Another aspect we enjoyed is the action deck and how deceptively simple and efficient it is. Most importantly, it sets the pace of the game and manages the tension. When thick and healthy, the action deck encourages exploration, but when slim, it encourages urgency and players will get obsessed about eating something.. anything. And lighting a fire.. So decisions are likely going to be very different and tension will rise and be diffused many times throughout the game as players get their hand on a few edible things. In Robinson Crusoe for instance, characters start the game healthy and get worse and worse. Players are managing their decline and hope they’ll finish the scenario before they die. It is one straight line downhill. In The 7th Continent, it is more of a roller coaster and we liked that, as those moments when we got to replenish our action deck felt very rewarding.

But just like Robinson Crusoe, the game is quite brutal. The game knows players have to explore and take risks to find what they have to find to lift the curse. But 90% of actions will either lead to bad outcomes or a waste of energy. And along the same line, the game is quite serious and in our opinion could have been a bit more silly at times. In addition to choosing their battles right, the players have to get in there well prepared, otherwise they should be ready to get a good kick in the teeth that they might not recover from, like climbing without a rope, fighting a predator without a strong weapon or sailing without a raft.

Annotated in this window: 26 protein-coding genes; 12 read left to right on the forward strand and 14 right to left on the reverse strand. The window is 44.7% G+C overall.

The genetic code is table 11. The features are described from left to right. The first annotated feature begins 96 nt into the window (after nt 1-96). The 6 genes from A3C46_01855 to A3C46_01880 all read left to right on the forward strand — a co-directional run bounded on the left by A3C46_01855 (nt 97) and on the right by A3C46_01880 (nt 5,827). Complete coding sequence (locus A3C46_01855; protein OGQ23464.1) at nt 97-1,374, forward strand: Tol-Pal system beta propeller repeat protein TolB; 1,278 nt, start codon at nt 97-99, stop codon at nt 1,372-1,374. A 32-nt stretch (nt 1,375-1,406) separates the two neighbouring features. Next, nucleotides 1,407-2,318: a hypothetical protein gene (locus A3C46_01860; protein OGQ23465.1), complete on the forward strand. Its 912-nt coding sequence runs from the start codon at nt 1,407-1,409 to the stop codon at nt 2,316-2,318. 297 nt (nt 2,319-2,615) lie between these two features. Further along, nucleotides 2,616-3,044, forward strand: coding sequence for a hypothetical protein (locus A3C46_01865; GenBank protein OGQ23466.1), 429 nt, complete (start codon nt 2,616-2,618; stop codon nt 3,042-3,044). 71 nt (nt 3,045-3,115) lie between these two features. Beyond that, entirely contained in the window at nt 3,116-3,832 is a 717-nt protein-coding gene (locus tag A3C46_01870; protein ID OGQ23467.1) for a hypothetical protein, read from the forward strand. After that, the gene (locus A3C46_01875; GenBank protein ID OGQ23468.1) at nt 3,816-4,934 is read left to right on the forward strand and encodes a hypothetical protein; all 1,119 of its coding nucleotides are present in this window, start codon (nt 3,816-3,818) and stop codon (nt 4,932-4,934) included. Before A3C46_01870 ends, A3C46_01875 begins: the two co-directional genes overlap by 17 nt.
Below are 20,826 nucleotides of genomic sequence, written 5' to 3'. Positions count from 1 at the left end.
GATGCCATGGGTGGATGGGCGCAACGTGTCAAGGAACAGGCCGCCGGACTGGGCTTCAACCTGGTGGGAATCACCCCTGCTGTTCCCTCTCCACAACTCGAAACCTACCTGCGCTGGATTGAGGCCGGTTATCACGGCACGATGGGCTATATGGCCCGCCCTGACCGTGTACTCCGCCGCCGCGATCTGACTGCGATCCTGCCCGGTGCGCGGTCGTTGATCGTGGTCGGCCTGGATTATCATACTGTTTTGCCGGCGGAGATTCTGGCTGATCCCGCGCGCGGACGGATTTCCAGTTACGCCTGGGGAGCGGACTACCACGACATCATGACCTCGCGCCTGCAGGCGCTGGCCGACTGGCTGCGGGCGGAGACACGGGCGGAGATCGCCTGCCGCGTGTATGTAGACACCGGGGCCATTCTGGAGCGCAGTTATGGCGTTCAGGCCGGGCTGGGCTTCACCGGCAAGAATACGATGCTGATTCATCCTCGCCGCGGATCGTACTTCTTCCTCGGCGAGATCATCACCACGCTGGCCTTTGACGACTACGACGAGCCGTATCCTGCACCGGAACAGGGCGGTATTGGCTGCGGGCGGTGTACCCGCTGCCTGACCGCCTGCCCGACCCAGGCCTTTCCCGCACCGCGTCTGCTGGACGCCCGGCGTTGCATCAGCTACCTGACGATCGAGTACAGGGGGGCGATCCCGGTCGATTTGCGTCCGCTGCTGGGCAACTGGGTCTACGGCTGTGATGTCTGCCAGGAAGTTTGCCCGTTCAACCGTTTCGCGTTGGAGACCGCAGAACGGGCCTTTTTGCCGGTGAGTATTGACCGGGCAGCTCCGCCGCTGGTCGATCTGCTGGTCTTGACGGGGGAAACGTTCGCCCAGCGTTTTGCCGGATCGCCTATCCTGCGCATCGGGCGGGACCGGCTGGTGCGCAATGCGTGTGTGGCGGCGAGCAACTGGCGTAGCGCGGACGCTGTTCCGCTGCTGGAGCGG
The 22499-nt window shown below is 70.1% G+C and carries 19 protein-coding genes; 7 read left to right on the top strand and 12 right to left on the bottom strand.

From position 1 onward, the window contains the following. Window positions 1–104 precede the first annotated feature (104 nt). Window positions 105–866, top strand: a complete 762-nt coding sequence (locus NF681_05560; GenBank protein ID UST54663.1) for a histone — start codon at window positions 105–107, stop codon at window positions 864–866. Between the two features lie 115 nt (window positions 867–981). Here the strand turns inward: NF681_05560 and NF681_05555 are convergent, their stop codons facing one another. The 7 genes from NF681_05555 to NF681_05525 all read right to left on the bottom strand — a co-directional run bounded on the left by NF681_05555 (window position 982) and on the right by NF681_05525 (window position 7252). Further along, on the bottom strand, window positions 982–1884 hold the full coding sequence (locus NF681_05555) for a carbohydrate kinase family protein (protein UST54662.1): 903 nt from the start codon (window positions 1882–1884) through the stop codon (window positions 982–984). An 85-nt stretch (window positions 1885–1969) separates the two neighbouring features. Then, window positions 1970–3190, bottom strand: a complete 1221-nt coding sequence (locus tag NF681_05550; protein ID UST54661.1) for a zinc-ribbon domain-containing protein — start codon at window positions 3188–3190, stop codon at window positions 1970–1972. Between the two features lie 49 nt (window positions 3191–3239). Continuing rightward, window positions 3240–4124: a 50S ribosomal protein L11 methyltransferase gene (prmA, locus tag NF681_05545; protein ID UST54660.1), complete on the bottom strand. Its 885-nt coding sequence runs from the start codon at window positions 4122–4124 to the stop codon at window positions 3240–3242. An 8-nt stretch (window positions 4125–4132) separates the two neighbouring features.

This game is borderline a legacy game in my opinion, as players banish cards from the game as they progress. I am sure our continent looks unique at the moment. We even ran in a situation where we would have faced a different outcome had one of our characters been fluent in a certain language. But the decisions we made so far seem to have little impact on the story line and seem to bear little consequences for this scenario and future ones, beyond giving us better equipment and shortcuts. Also, I don’t know how much future curses and expansions will introduce new rules or new gameplays..

Finally, I would like to talk about the characters. They are well written, have a bit of background story, a secret (that is just flavour text, I think), a special skill and unique abilities or equipment. They could have been more different though, maybe not to the point they specialise in only one ability like Pandemic or Robinson Crusoe, but for instance, I am playing Mary in our scenario. And to be fair, there isn’t any of her action cards I am finding cool, fun or powerful compared to the non-character specific action cards. Ferdinand has ‘Gourmet’ which is pretty neat. I am not sure about the other characters though, so I might be wrong.

In our opinion, this game isn’t far from perfect. We would prefer for there to be a bit more humour, riddles a bit more thought through, characters with more uniquely powerful special powers, decisions that have more impact on the story line and a few more hints.

What is your favourite aspect of the 7th Continent? What is your favourite exploration and survival game?

Let me know in the comments below!